Image Source: CGTN
The assertions that Moscow was to blame for the world food crisis have been refuted by Sergei Lavrov, the foreign minister of Russia, who is currently on a diplomatic mission in Egypt.
He claimed Western governments were fabricating information on how sanctions affect global food security in an address to Arab League ambassadors in Cairo. He charged that trying to impose their supremacy over others was a goal of Western countries.
Grain shortages resulting from Russia’s war in Ukraine have a severe impact on most of the Arab countries and Africa.
After Russia struck targets in the port of Odesa on Saturday, a historic agreement signed on Friday to begin exports of grain from Ukraine is in jeopardy.
After that, Mr. Lavrov will travel to three African countries in an effort to mobilize support amid the outrage over the conflict.
It is not about Ukraine; it is about the future of the global order, according to Mr. Lavrov, who claimed that Western nations’ “aggressiveness” in placing sanctions on Russia revealed this.
With his Egyptian counterpart, Sameh Shoukry, Mr. Lavrov had earlier discussions. Russia, a major supplier of food and armaments and, before the invasion of Ukraine, a big source of visitors, has strong relations with Egypt.
The West is extending the fight even though it knows “what and whose end it will be,” according to Mr. Lavrov, who spoke with Mr. Shoukry after their discussions.
Mr. Lavrov’s brief trip to Africa, which also includes stops in Ethiopia, Uganda, and Congo-Brazzaville, begins with this stop.
In a piece written by a local newspaper prior to his visit, Mr. Lavrov said that his nation had “sincerely helped Africans in their quest for emancipation from the colonial yoke.”
Russia appreciated the “balanced posture” Africans had on the Ukrainian problem, he continued.
The African Development Bank states that Ukraine and Russia often supply more than 40% of Africa’s wheat.
Typically, Ukraine’s wheat is heavily used in Egypt. As a result, it imported more of it than any other country in 2019, with 3.62 million tonnes.
In contrast, Mr. Lavrov, in his article, denied the charge that Russia was “exporting starvation” and attributed it to Western propaganda.
In addition, he said that the coronavirus pandemic-related “negative tendencies” in the world food market had been made worse by Western sanctions on Russia.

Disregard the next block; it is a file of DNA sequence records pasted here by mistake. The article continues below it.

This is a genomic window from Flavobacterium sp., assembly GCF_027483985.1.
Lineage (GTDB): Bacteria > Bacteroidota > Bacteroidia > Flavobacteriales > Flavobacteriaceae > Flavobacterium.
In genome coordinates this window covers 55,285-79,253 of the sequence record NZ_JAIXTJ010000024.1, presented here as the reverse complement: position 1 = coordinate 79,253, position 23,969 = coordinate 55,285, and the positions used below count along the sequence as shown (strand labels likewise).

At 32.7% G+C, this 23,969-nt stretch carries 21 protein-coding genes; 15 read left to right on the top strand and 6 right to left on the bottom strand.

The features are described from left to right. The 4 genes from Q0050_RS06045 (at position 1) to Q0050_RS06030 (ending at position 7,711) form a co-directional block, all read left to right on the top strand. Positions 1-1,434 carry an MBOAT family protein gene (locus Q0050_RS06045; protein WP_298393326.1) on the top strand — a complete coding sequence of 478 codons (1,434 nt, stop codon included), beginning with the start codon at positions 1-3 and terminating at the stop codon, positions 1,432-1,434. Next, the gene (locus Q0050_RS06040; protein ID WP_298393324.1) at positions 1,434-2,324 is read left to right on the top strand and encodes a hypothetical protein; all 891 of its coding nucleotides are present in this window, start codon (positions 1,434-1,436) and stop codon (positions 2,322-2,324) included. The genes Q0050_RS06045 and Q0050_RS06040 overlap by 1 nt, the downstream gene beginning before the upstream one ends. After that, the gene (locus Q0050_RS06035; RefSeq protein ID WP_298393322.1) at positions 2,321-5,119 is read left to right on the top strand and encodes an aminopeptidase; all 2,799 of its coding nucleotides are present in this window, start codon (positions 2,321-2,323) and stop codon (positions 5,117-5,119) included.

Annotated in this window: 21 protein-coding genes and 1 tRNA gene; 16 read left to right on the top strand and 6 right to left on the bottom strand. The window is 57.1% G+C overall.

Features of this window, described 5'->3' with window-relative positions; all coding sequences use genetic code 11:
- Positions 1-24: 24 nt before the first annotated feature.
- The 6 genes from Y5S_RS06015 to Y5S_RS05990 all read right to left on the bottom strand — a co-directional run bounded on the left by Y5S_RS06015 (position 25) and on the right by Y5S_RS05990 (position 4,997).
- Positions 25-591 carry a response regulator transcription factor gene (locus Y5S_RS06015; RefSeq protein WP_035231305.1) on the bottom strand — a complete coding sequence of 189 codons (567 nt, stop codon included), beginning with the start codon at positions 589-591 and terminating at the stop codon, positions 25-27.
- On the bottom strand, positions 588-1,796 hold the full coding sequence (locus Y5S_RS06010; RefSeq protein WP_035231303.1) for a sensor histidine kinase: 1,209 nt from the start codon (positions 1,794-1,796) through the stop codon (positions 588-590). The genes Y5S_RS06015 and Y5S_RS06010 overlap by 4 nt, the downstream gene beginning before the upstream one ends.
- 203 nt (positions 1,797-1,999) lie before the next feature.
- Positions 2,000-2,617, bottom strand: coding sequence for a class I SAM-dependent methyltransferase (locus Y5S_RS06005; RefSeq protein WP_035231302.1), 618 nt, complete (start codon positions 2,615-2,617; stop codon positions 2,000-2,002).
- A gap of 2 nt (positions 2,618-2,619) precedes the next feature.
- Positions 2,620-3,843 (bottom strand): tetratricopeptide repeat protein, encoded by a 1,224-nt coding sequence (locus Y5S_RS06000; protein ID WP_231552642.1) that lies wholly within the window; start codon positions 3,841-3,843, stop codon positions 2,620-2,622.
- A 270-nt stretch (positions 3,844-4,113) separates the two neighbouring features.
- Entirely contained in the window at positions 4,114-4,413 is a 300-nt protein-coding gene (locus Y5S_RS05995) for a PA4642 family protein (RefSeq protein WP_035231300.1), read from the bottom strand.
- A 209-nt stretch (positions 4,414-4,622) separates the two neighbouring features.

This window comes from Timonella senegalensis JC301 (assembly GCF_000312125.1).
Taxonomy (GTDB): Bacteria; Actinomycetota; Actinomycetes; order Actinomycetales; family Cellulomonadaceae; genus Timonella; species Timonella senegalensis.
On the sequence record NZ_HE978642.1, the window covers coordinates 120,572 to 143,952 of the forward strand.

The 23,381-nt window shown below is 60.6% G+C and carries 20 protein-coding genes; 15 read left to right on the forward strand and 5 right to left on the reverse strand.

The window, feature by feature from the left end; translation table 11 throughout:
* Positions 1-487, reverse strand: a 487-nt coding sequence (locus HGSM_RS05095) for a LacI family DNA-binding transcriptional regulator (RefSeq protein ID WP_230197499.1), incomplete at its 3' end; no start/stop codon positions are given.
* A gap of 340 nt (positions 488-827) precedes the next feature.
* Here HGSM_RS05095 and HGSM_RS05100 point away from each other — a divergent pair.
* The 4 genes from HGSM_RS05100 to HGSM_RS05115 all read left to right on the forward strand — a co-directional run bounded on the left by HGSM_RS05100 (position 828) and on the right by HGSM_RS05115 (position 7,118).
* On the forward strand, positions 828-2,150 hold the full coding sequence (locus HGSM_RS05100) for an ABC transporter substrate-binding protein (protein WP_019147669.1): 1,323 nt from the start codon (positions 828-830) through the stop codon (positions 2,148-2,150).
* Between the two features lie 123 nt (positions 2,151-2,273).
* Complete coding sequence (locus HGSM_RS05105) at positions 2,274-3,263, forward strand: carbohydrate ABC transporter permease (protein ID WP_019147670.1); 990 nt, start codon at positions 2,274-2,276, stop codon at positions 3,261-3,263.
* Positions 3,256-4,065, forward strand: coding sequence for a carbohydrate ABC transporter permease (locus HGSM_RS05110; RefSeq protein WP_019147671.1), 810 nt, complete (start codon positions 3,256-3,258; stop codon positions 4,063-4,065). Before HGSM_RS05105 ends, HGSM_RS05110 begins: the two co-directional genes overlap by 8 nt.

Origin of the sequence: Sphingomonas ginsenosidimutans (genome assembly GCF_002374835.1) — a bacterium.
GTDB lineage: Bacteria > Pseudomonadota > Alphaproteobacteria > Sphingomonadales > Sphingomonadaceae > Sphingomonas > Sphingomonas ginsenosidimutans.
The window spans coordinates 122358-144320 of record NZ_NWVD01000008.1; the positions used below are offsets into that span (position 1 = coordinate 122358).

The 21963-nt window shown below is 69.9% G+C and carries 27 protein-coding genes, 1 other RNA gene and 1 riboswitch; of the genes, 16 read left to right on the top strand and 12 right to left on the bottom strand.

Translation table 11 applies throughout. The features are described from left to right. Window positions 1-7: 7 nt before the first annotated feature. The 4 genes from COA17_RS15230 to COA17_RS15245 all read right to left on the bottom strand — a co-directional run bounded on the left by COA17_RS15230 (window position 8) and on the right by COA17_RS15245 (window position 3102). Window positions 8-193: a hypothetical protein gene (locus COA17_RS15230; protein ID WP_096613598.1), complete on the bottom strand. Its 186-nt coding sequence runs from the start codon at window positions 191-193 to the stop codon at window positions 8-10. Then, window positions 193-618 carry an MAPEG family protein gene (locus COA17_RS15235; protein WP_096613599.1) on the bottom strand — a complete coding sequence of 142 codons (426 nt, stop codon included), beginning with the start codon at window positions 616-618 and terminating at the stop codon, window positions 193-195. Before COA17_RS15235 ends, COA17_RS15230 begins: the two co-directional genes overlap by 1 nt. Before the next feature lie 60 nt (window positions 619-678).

Instead, he asserted that the “collective West” had monopolized supply and commodity flows during the Covid-19 epidemic, making it more difficult for underdeveloped nations to purchase food, which was made worse by sanctions taken on Russia.
The food shortages, however, are most severe in Africa. According to a June 2022 report by FAO, Eritrea imported all of its wheat from Ukraine and Russia in 2021, despite the United Nations’ warning that up to 49 million people could be forced into famine or famine-like conditions as a result of the Ukraine war’s devastating effects on the world’s food supply and prices. Furthermore, the number of cases of malnutrition has increased, and wheat prices have at least doubled in Somalia, a nation that is already experiencing an acute drought.
To maintain harmony in their relations with Moscow and Western nations, most African nations have not denounced Russia’s invasion of Ukraine.
Russia using Africa’s refusal to choose a side to its advantage
We’ll assist you to finish the decolonization process, Sergei Lavrov said in an effort to persuade African nations that it would be better for them to support Russia than the West.
However, the refusal to take sides in the Ukraine conflict appears to be unpopular throughout a large portion of the continent. A terrible effect of the Cold War was that it halted growth and fueled wars throughout Africa.
The rising fuel and food price is currently the biggest cause for concern. Russian and Ukrainian wheat accounts for more than 40% of African wheat consumed.
Some African leaders are aware that when people can’t afford to eat, their own positions of authority are threatened.